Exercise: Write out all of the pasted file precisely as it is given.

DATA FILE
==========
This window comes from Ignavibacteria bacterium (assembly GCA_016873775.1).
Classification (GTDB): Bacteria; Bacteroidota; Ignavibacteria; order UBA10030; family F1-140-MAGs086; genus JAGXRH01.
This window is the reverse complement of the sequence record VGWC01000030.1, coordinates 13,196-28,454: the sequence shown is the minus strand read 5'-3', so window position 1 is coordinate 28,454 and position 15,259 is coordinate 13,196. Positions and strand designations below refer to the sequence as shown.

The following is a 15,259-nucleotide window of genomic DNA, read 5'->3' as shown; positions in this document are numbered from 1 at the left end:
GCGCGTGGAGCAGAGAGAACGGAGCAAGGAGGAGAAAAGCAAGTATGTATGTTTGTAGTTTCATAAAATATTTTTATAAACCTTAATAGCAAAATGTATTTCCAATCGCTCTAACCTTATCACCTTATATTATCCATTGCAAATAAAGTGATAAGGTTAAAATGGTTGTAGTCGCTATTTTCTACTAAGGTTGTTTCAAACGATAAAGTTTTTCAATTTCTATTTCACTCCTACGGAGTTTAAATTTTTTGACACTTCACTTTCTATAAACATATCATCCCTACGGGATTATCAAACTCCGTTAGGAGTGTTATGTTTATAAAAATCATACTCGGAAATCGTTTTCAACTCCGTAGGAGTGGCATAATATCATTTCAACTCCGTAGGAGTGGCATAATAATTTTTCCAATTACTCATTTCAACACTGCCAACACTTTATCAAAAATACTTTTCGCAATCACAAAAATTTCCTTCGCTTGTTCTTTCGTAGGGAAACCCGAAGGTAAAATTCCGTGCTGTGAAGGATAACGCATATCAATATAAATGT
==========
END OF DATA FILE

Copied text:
This window comes from Ignavibacteria bacterium (assembly GCA_016873775.1).
Classification (GTDB): Bacteria; Bacteroidota; Ignavibacteria; order UBA10030; family F1-140-MAGs086; genus JAGXRH01.
This window is the reverse complement of the sequence record VGWC01000030.1, coordinates 13,196-28,454: the sequence shown is the minus strand read 5'-3', so window position 1 is coordinate 28,454 and position 15,259 is coordinate 13,196. Positions and strand designations below refer to the sequence as shown.

The following is a 15,259-nucleotide window of genomic DNA, read 5'->3' as shown; positions in this document are numbered from 1 at the left end:
GCGCGTGGAGCAGAGAGAACGGAGCAAGGAGGAGAAAAGCAAGTATGTATGTTTGTAGTTTCATAAAATATTTTTATAAACCTTAATAGCAAAATGTATTTCCAATCGCTCTAACCTTATCACCTTATATTATCCATTGCAAATAAAGTGATAAGGTTAAAATGGTTGTAGTCGCTATTTTCTACTAAGGTTGTTTCAAACGATAAAGTTTTTCAATTTCTATTTCACTCCTACGGAGTTTAAATTTTTTGACACTTCACTTTCTATAAACATATCATCCCTACGGGATTATCAAACTCCGTTAGGAGTGTTATGTTTATAAAAATCATACTCGGAAATCGTTTTCAACTCCGTAGGAGTGGCATAATATCATTTCAACTCCGTAGGAGTGGCATAATAATTTTTCCAATTACTCATTTCAACACTGCCAACACTTTATCAAAAATACTTTTCGCAATCACAAAAATTTCCTTCGCTTGTTCTTTCGTAGGGAAACCCGAAGGTAAAATTCCGTGCTGTGAAGGATAACGCATATCAATATAAATGT